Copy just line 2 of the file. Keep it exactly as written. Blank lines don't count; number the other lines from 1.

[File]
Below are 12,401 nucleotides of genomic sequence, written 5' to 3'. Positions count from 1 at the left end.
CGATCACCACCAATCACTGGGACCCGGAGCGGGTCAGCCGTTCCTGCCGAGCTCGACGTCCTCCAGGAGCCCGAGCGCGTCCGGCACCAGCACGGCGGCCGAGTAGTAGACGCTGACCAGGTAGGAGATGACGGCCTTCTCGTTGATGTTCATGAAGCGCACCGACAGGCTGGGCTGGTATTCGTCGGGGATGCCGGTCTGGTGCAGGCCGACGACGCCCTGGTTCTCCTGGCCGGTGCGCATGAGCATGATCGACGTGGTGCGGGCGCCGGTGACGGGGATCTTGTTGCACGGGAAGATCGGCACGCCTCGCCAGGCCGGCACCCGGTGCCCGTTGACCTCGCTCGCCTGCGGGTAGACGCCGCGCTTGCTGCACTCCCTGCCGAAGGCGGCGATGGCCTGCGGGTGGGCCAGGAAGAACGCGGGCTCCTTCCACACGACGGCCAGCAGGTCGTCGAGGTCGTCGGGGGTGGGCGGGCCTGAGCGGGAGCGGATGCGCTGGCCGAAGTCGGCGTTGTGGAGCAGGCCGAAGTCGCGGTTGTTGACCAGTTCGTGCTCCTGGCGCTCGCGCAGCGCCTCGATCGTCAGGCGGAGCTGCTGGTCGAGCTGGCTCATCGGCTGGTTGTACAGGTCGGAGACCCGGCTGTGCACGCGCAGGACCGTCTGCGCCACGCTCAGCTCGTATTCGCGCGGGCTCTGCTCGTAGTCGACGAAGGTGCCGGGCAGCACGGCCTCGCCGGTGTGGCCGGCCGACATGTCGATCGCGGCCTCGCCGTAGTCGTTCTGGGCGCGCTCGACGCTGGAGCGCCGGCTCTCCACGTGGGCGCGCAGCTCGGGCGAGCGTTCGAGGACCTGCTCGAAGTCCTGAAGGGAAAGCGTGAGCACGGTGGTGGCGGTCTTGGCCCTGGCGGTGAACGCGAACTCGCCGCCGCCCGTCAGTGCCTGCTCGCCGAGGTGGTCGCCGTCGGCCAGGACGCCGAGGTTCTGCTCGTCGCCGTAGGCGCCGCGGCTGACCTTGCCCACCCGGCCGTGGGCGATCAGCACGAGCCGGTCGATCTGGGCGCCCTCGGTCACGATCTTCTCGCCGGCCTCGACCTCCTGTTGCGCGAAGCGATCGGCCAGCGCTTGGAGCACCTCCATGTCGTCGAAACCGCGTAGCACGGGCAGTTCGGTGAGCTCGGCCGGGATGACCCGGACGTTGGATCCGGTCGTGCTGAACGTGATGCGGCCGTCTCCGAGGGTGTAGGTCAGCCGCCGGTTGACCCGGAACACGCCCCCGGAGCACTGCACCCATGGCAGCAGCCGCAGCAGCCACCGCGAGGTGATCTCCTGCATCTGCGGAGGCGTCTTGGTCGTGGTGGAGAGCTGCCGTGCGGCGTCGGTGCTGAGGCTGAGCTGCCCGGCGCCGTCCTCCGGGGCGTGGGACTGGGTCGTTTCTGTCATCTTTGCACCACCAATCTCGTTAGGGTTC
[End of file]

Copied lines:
CGATCACCACCAATCACTGGGACCCGGAGCGGGTCAGCCGTTCCTGCCGAGCTCGACGTCCTCCAGGAGCCCGAGCGCGTCCGGCACCAGCACGGCGGCCGAGTAGTAGACGCTGACCAGGTAGGAGATGACGGCCTTCTCGTTGATGTTCATGAAGCGCACCGACAGGCTGGGCTGGTATTCGTCGGGGATGCCGGTCTGGTGCAGGCCGACGACGCCCTGGTTCTCCTGGCCGGTGCGCATGAGCATGATCGACGTGGTGCGGGCGCCGGTGACGGGGATCTTGTTGCACGGGAAGATCGGCACGCCTCGCCAGGCCGGCACCCGGTGCCCGTTGACCTCGCTCGCCTGCGGGTAGACGCCGCGCTTGCTGCACTCCCTGCCGAAGGCGGCGATGGCCTGCGGGTGGGCCAGGAAGAACGCGGGCTCCTTCCACACGACGGCCAGCAGGTCGTCGAGGTCGTCGGGGGTGGGCGGGCCTGAGCGGGAGCGGATGCGCTGGCCGAAGTCGGCGTTGTGGAGCAGGCCGAAGTCGCGGTTGTTGACCAGTTCGTGCTCCTGGCGCTCGCGCAGCGCCTCGATCGTCAGGCGGAGCTGCTGGTCGAGCTGGCTCATCGGCTGGTTGTACAGGTCGGAGACCCGGCTGTGCACGCGCAGGACCGTCTGCGCCACGCTCAGCTCGTATTCGCGCGGGCTCTGCTCGTAGTCGACGAAGGTGCCGGGCAGCACGGCCTCGCCGGTGTGGCCGGCCGACATGTCGATCGCGGCCTCGCCGTAGTCGTTCTGGGCGCGCTCGACGCTGGAGCGCCGGCTCTCCACGTGGGCGCGCAGCTCGGGCGAGCGTTCGAGGACCTGCTCGAAGTCCTGAAGGGAAAGCGTGAGCACGGTGGTGGCGGTCTTGGCCCTGGCGGTGAACGCGAACTCGCCGCCGCCCGTCAGTGCCTGCTCGCCGAGGTGGTCGCCGTCGGCCAGGACGCCGAGGTTCTGCTCGTCGCCGTAGGCGCCGCGGCTGACCTTGCCCACCCGGCCGTGGGCGATCAGCACGAGCCGGTCGATCTGGGCGCCCTCGGTCACGATCTTCTCGCCGGCCTCGACCTCCTGTTGCGCGAAGCGATCGGCCAGCGCTTGGAGCACCTCCATGTCGTCGAAACCGCGTAGCACGGGCAGTTCGGTGAGCTCGGCCGGGATGACCCGGACGTTGGATCCGGTCGTGCTGAACGTGATGCGGCCGTCTCCGAGGGTGTAGGTCAGCCGCCGGTTGACCCGGAACACGCCCCCGGAGCACTGCACCCATGGCAGCAGCCGCAGCAGCCACCGCGAGGTGATCTCCTGCATCTGCGGAGGCGTCTTGGTCGTGGTGGAGAGCTGCCGTGCGGCGTCGGTGCTGAGGCTGAGCTGCCCGGCGCCGTCCTCCGGGGCGTGGGACTGGGTCGTTTCTGTCATCTTTGCACCACCAATCTCGTTAGGGTTC